Originally published: July 6, 2010
Last updated: July 6, 2010 - 1:00pm
If your Internet service provider can't block some low-bandwidth application like VoIP simply because it competes with one of their own offerings, why should mobile operators have the right to do so? In Canada, they no longer do.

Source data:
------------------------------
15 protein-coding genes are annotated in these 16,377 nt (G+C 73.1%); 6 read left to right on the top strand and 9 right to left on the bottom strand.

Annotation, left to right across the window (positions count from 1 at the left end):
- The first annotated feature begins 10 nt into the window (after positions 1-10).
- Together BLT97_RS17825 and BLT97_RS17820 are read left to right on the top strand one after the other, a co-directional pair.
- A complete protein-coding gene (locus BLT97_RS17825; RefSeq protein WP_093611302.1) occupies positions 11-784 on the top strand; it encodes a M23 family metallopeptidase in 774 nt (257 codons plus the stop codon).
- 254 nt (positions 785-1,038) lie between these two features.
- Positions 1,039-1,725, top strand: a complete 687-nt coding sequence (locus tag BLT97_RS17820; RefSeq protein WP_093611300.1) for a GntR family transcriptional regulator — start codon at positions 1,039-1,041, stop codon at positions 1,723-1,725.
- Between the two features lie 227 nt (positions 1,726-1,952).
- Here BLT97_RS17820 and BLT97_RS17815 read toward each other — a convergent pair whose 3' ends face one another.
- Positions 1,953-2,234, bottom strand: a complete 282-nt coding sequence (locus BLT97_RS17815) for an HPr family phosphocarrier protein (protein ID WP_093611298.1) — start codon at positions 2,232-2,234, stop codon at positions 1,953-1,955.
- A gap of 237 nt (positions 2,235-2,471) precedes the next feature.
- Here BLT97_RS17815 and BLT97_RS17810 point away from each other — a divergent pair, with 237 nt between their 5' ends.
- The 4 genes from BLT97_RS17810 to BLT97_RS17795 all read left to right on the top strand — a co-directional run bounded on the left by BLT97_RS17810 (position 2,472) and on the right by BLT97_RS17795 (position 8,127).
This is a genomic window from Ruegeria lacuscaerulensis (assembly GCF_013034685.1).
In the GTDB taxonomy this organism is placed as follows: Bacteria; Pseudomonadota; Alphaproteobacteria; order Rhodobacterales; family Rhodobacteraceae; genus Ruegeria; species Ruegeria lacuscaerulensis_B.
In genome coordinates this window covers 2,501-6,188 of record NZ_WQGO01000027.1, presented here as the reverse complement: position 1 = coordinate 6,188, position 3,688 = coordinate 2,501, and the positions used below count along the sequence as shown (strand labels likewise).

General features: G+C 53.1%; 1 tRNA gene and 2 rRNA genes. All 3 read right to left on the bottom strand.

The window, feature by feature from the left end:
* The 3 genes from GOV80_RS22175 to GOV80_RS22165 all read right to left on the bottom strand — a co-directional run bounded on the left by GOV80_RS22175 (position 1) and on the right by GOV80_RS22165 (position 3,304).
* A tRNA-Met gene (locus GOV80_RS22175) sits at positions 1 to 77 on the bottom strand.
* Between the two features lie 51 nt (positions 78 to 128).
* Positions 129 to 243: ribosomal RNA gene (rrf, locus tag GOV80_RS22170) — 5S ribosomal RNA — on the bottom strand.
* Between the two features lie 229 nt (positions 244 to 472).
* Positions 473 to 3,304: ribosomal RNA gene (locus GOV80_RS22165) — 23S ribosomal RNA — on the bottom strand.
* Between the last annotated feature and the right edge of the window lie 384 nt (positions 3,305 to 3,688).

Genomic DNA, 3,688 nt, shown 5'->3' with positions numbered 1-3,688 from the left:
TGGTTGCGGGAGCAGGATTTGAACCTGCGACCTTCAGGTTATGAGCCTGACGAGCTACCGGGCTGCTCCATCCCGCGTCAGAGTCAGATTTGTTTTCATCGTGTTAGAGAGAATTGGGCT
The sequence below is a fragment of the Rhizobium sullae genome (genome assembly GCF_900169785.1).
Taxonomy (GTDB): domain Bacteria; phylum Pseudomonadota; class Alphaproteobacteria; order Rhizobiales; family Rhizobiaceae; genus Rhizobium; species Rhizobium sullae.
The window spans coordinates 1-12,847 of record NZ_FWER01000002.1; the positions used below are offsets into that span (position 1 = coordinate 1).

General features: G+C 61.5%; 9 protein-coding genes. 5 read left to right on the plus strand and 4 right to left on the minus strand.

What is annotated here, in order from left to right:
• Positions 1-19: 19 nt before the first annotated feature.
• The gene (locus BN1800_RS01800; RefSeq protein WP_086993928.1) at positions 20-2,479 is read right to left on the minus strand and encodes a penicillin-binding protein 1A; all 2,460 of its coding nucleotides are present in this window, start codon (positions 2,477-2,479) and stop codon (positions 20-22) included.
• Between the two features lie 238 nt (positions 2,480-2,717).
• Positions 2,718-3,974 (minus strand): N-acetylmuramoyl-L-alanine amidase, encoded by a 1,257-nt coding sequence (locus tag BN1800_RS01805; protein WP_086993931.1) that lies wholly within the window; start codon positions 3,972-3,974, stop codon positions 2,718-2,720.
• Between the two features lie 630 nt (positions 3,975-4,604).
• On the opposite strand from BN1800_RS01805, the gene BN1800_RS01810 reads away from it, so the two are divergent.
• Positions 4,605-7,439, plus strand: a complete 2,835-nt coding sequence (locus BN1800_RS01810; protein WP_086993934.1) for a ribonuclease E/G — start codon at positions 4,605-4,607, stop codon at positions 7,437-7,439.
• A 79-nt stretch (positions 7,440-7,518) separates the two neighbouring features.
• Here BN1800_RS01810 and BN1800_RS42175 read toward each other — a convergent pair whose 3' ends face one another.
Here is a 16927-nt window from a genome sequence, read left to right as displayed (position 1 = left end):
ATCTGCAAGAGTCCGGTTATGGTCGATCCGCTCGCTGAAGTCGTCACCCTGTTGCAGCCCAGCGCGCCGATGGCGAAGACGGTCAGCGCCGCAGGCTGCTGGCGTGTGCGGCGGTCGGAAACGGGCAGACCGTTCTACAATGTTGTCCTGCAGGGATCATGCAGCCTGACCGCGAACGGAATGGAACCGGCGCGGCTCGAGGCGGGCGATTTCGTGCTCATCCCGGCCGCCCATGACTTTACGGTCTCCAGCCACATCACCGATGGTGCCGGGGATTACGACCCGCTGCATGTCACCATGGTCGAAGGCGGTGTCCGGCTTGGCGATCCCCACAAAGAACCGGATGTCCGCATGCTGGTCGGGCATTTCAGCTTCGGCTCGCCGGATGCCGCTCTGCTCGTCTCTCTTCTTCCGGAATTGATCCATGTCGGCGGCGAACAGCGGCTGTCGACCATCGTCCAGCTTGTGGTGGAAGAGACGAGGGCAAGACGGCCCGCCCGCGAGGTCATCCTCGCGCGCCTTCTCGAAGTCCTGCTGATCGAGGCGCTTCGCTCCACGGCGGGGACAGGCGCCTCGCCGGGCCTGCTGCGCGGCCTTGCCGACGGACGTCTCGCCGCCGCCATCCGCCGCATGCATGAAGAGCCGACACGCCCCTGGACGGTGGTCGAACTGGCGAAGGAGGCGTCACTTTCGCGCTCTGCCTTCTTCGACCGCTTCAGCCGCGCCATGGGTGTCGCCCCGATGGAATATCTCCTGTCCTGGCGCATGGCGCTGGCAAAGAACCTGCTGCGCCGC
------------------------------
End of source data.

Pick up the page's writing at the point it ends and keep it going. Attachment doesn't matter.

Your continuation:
Last week, Canadian regulators decided that ISPs all have to play by the same traffic management rules, regardless of the technology they use to deliver the bits. This makes tremendous sense, as opposed to the technology-centric approach taken previous by Canada (and still used in the US). The Canadian Radio-television and Telecommunications Commission (CRTC) laid down the rules for wireline ISPs last year, but at the time did not address whether they applied to mobile operators. On June 30 2010, CRTC at last decided to apply the same traffic management framework to mobile Internet access in order to address "potential issues regarding unjust discrimination or undue preference in the provisioning of mobile wireless data services." The country's Internet traffic management rules don't amount to strict "net neutrality," and management practices like P2P delay are still allowed. But Canadian ISPs do operate under a set of useful rules. Internet traffic management must not be "unjustly discriminatory nor unduly preferential." Management must "be designed to address a defined need, and nothing more." Outright blocking of content is prohibited, and so is any "delay" technique in which content is "slowed down to such an extent that it amounts to blocking."
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